The 10 best ways to avoid inheritance tax
10 ways to avoid inheritance
When you die you may want your estate to pass on to your children but having to pay inheritance tax (IHT) may reduce the amount of your estate that ends up in their pockets. This inheritance tax calculator will quickly work out what your potential inheritance tax bill could be.
In this article I look at 10 ways you could prevent the taxman getting his hands on your assets before your children do and start inheritance tax planning.
Firstly I suggest that you download this excellent guide to saving inheritance tax including tips to cut your IHT bill. It is the best guide I’ve found on the subject. Once you’ve downloaded it go to page 8 where you will see a complete list of the exemptions you can claim to reduce your IHT bill.
The guide will also tell you
- how you can now pass on your home to your family free of inheritance tax (page 4)
- the simple ways trusts can be used to eliminate inheritance tax (page 12)
How to avoid inheritance tax
1. Make a will
Making a will is a major part of estate planning as you can make sure that assets are distributed in line with your wishes. Without a will your assets will be distributed according to intestacy rules and may be liable to inheritance tax (IHT) that could otherwise be avoided.
2. Make sure you keep below the inheritance tax threshold
In the tax year 2017/18 the inheritance tax nil rate band, also known as the inheritance tax threshold, for individuals is £325,000. This nil rate IHT band is transferable to a spouse or civil partner on death resulting in a total nil rate band of £650,000 for couples. In the 2015 Summer Budget a new ‘main residence transferable allowance’ was announced which gradually increases from £100,000 in 2017 to £175,000 per person by 2020/21 which may allow people to avoid inheritance tax on property. This sum is in addition to the nil rate IHT threshold. More information on the new inheritance tax allowance on property can be found here.
3. Give your assets away
If you give assets away and you survive for at least 7 years then all gifts are free and avoid inheritance tax. If you die within 7 years then inheritance tax will be paid on a reducing scale. You can also give gifts totalling £3,000 each year completely free of IHT. You can also gift £5,000 on the occasion of a child’s wedding.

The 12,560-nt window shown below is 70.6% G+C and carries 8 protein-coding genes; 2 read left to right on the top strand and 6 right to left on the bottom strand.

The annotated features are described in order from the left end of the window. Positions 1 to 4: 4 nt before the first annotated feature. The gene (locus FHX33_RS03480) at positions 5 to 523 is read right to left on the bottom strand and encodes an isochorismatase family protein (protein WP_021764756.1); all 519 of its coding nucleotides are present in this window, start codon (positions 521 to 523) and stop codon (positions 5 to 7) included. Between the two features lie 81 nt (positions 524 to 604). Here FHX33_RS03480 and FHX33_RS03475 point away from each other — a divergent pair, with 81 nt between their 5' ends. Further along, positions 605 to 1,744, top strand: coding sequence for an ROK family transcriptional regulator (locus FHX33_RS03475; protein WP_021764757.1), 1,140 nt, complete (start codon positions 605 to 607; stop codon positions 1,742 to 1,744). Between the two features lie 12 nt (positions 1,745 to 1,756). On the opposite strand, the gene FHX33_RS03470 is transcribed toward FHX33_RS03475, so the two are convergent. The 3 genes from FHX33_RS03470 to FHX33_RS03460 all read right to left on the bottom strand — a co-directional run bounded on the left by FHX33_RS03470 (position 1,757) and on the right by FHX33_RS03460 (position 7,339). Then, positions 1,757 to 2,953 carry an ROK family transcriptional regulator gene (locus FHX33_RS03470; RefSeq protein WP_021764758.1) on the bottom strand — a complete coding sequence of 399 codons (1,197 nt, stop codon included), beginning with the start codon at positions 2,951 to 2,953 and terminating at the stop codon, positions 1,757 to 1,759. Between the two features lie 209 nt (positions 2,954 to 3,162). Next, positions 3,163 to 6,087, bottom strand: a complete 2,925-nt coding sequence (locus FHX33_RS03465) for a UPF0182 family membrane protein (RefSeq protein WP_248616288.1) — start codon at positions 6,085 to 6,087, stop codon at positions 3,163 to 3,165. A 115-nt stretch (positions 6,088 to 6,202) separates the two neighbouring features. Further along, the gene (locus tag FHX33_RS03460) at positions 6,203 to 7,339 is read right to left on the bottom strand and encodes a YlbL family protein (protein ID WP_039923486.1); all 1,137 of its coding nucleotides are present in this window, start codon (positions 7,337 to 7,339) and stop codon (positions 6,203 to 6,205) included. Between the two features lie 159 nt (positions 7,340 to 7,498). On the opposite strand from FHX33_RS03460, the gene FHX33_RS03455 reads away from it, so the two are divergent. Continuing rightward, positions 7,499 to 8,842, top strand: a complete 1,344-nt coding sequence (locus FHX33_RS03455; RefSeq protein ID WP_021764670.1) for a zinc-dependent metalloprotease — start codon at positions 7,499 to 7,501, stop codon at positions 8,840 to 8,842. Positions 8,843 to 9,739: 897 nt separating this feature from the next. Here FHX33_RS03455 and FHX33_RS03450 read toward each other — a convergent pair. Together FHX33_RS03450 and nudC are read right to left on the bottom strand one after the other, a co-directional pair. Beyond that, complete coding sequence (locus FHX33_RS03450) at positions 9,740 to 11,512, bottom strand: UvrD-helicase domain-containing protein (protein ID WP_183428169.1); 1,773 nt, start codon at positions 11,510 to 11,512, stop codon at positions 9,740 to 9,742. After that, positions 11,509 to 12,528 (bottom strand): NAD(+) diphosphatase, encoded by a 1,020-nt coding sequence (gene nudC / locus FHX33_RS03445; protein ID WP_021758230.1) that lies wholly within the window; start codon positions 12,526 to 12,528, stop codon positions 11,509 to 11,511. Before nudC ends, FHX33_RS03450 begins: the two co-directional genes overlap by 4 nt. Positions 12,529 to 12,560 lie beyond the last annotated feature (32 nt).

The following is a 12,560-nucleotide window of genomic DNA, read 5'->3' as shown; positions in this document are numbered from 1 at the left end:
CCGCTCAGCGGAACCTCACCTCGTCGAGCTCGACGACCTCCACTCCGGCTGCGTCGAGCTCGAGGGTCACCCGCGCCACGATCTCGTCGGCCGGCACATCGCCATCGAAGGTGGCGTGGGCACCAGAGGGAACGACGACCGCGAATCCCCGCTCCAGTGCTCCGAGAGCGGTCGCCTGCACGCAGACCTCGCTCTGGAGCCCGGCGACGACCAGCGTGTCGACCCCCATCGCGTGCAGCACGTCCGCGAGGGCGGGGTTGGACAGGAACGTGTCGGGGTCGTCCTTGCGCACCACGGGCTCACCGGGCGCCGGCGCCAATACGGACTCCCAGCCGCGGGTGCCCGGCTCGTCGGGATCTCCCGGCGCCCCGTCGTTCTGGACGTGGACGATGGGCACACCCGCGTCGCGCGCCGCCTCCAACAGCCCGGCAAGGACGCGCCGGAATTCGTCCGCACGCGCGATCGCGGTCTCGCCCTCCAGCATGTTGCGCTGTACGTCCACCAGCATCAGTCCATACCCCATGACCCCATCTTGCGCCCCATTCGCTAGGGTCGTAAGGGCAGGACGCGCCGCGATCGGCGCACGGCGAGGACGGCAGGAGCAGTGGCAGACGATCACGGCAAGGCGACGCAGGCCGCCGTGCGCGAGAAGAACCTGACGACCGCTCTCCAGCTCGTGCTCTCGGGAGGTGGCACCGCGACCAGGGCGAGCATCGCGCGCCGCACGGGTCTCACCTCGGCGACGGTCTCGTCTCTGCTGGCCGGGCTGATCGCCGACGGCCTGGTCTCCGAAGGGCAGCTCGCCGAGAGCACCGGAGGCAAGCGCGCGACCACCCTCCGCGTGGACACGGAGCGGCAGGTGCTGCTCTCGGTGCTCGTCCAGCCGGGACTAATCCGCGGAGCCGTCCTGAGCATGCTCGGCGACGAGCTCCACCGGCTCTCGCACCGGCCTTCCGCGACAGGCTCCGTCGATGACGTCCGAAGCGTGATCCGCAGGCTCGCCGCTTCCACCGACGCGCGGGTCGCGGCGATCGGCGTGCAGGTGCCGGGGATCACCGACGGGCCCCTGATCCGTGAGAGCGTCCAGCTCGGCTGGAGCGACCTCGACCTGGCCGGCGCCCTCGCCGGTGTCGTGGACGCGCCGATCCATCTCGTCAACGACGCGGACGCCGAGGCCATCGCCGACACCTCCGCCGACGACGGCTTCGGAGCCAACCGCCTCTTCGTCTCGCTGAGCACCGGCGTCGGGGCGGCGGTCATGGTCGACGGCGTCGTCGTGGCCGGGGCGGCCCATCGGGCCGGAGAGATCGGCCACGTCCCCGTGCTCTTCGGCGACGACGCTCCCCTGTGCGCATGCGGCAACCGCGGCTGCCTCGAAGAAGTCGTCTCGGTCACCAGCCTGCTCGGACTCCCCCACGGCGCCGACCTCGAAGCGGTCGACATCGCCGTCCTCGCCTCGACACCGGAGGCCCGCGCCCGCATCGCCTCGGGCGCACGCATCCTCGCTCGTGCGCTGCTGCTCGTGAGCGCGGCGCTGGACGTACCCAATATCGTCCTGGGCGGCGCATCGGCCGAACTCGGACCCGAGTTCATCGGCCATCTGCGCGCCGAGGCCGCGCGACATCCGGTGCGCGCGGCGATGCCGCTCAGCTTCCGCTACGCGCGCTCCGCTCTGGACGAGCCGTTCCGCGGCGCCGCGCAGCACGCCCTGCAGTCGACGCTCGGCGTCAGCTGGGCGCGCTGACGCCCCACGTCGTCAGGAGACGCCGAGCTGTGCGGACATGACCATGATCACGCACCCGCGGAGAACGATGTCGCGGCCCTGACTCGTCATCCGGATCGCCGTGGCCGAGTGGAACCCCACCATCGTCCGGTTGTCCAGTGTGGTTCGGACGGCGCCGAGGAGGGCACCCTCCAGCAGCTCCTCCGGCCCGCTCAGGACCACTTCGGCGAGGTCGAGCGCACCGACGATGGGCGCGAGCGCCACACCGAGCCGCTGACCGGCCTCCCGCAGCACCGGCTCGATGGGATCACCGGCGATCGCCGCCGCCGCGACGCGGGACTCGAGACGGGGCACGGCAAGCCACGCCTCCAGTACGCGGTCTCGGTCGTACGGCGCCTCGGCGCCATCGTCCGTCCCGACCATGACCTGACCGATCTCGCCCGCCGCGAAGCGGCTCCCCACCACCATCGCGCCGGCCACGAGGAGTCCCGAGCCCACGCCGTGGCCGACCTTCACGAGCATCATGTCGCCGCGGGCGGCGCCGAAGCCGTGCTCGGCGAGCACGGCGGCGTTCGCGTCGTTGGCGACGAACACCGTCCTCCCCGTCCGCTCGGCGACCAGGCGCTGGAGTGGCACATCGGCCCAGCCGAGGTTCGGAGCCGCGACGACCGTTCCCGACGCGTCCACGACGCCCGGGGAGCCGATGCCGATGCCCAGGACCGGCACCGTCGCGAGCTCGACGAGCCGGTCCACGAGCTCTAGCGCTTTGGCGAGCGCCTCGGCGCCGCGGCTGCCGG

4. Put assets into a trust
If you place assets within a trust they will not form part of your estate on death and avoid inheritance tax. You could place assets into a trust for the benefit of your children when the reach the age of 18 for example. This is outlined in more detail on page 12 of the above guide.
5. Put assets into a trust and still get the income
If you place assets into an ‘interest in possession trust’ you can still take income from the assets (which is liable to income tax) whilst avoiding inheritance tax on death.
6. Take out life insurance
You can cover any potential liability for IHT by taking out a life insurance policy for the potential inheritance tax bill and placing the policy in a trust to ensure it is paid outside of your estate.
7. Make gifts out of excess income
You can make ‘gifts out of income’ free from IHT. For gifts to qualify they must form part of normal expenditure, be made out of income and not reduce your standard of living. Some examples are highlighted on page 9 in the above guide.
8. Give away assets that are free from Capital Gains Tax
If you have assets that have fallen in value since purchase (property, shares etc.) they could be passed on without attracting Capital Gains Tax (CGT). Any recovery in the value of any assets would accrue in the estate of the recipient and any gain would be free from a potential IHT liability after 7 years.
9. Leave something to charity
Anything left to a charity will be free of any IHT liability. If you leave at least 10% of your total assets to charity then the inheritance tax rate on the remaining assets will be reduced form 40% to 36%.
10. Spend it!
There is little point in living on a tight budget as you grow older and then your beneficiaries get taxed at 40% on some of your assets. If you have worked hard to build up your assets then you should enjoy them to their upmost, maybe a new car or a holiday of a lifetime will add a bit of a spring to your step in retirement.